In London, Lady Verinder’s niece Miss Clack is passing through London and passes her aunt’s house. She knocks, and is invited by Lady Verinder to have lunch with her the next day. A member of Ladies’ Charities and other religious affiliations, Miss Clack tries to give Penelope a tract, and is handed it back. At a Committee meeting, Godfrey Ablewhite, who is usually present, is absent. They learn of an outrage in London regarding Mr. Septimus Luker as well as Godfrey Ablewhite.
Godfrey was cashing a check (also “cheque”) at the bank when he bumped into a stranger, who happened to be Septimus Luker. When he returned home, a little boy gave him a letter from an old lady whom he did not know; Godfrey was to go to a house where he had never been before. Thinking it had to do with his charities, he went there and was observing an ancient Oriental manuscript in the waiting room when he was suddenly assaulted. He was blindfolded and gagged and searched by dark-skinned hands. The same thing happened to Luker at another property, except that one of his papers was taken from him.
At lunch, Clack, who dislikes Rachel, notes her loud and strained behavior. Lady Verinder tells Clack the story of the Diamond. Rachel has already requested to have Godfrey come over. She leaves lunch early, and while Clack and Lady Verinder are still talking, Godfrey Ablewhite arrives. Rachel asks him to tell his personal account of the incident of the assault; Godfrey says he is tired of retelling it but as Rachel pushes him, he reveals that many people think that he is guilty of taking and pawning the Moonstone. The paper that was stolen from Luker was a receipt for a gem deposited in the bank. Godfrey says that he and Luker never knew each other before the assaults happened. Rachel screams and declares that Godfrey is innocent, and that she knows who took the Moonstone. Lady Verinder secretly takes medicine while Rachel is distracted. Later, she reveals to Clack that she is very sick and needs Clack to be witness to her will, along with her lawyer, Mr. Bruff.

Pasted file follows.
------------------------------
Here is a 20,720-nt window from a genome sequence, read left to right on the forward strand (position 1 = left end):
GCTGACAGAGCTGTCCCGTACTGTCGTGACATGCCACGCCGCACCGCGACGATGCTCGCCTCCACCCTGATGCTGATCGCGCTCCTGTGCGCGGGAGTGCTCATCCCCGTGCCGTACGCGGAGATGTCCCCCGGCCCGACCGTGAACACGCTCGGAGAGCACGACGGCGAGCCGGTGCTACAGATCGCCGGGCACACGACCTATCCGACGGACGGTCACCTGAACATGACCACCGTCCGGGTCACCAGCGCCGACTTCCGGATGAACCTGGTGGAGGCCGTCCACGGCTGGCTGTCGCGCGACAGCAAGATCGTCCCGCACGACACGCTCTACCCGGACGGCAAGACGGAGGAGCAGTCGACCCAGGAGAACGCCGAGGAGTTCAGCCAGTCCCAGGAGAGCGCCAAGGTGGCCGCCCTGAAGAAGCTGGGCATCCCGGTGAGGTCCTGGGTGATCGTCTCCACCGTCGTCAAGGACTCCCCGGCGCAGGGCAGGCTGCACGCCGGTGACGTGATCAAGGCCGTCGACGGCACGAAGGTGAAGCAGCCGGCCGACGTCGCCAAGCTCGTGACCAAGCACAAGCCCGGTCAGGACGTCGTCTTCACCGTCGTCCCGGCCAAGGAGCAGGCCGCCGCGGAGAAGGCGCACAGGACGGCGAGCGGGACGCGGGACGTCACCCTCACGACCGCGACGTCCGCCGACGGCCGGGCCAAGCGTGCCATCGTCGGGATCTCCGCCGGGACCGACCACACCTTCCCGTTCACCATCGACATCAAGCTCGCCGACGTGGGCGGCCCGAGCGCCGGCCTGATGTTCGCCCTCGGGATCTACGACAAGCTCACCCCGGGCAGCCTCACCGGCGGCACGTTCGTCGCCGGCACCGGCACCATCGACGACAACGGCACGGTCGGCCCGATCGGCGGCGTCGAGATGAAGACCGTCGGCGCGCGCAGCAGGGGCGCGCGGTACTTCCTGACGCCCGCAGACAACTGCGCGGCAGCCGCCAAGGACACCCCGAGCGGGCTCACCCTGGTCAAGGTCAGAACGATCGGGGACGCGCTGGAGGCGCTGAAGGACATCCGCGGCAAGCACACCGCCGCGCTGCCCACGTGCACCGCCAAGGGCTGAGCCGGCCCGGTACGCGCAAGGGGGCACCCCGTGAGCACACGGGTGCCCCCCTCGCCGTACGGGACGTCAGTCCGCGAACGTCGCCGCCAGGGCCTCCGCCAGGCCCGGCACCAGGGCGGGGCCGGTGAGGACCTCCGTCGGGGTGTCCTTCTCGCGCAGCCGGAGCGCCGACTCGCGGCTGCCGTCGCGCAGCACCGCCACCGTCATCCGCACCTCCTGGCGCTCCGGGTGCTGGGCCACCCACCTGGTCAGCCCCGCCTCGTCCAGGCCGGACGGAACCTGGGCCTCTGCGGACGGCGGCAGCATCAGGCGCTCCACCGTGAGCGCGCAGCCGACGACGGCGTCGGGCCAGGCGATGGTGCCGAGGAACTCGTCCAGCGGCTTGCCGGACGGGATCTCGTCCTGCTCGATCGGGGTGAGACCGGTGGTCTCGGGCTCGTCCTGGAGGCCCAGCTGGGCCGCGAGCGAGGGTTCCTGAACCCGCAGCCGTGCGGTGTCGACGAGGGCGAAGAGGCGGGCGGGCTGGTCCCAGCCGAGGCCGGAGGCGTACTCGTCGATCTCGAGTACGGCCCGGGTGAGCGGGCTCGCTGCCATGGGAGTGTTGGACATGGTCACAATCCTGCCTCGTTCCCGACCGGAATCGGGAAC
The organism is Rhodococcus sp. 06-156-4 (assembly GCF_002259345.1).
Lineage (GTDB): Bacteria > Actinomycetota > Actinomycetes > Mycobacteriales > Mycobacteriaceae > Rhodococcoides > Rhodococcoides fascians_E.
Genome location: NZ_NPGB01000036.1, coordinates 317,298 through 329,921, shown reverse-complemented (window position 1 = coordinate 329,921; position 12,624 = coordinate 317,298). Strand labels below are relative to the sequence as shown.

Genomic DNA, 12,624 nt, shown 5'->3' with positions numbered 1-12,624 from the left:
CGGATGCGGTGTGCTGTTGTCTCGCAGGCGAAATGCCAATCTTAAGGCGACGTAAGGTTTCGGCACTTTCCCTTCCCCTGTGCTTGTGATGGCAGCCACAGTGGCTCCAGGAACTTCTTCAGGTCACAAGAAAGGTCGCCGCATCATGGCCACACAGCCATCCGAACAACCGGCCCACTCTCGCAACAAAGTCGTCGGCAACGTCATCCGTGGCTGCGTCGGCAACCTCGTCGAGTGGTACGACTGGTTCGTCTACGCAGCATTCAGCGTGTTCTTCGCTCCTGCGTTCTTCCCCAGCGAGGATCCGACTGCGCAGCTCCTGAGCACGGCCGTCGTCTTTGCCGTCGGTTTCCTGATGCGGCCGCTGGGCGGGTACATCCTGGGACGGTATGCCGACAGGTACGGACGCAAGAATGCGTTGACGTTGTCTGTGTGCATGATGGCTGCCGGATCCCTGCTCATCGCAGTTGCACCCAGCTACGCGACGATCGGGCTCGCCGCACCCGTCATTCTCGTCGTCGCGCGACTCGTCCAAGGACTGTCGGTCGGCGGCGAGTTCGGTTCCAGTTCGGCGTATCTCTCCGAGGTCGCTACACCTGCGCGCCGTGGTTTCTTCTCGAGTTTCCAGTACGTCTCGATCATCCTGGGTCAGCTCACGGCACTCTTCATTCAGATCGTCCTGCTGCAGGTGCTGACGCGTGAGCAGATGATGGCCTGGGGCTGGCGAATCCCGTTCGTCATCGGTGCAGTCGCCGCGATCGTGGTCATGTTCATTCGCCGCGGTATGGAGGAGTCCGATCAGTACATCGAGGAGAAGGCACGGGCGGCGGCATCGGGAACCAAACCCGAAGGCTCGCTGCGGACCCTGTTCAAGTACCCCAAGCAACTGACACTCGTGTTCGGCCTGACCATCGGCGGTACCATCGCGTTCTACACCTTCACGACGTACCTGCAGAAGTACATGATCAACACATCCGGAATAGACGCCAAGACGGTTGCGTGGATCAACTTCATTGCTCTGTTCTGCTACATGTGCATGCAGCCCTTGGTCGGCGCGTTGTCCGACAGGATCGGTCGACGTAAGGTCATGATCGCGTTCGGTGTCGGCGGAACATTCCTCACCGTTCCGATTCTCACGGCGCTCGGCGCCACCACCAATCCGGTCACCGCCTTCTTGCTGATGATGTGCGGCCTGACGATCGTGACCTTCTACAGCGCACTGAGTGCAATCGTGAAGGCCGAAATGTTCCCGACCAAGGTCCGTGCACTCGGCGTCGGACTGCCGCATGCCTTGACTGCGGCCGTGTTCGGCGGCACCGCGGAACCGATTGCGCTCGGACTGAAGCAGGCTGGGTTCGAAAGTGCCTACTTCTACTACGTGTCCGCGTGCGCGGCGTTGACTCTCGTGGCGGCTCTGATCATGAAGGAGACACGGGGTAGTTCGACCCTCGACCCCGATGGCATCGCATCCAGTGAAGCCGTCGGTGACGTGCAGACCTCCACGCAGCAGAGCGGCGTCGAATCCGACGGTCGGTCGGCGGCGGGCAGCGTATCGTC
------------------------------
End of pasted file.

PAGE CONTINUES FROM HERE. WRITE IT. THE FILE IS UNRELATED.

Clack tries numerous times, unsuccessfully, to feed Christian readings to her dying aunt. Clack witnesses to Lady Verinder’s Will. Clack reminds Bruff that Franklin might be guilty. Lady Verinder says she will give something to Clack before she passes away.
One day in the parlor, Clack is about to leave when a visitor comes into the room; she hides behind the curtain instead. It is Godfrey Ablewhite, and Rachel comes to join him. Clack overhears Godfrey propose to Rachel; Rachel accepts, after declaring that her heart is broken because the man she loves is completely unworthy of her. Rachel is about to open the curtains (and discover Clack), before they are called down. Lady Verinder has died downstairs.
Mr. Bruff and the lazy Aunt Ablewhite take care of Rachel after her mother’s death; Mr. Bruff takes Rachel aside one day and tells her something which appears as bad news from Clack’s perspective. When asked, Rachel says it was news she was interested in hearing; Clack asks if it has to do with her fiancé Godfrey, to which Rachel declares she will never marry him. Godfrey is expected at the house that day, and Rachel says that Clack will see.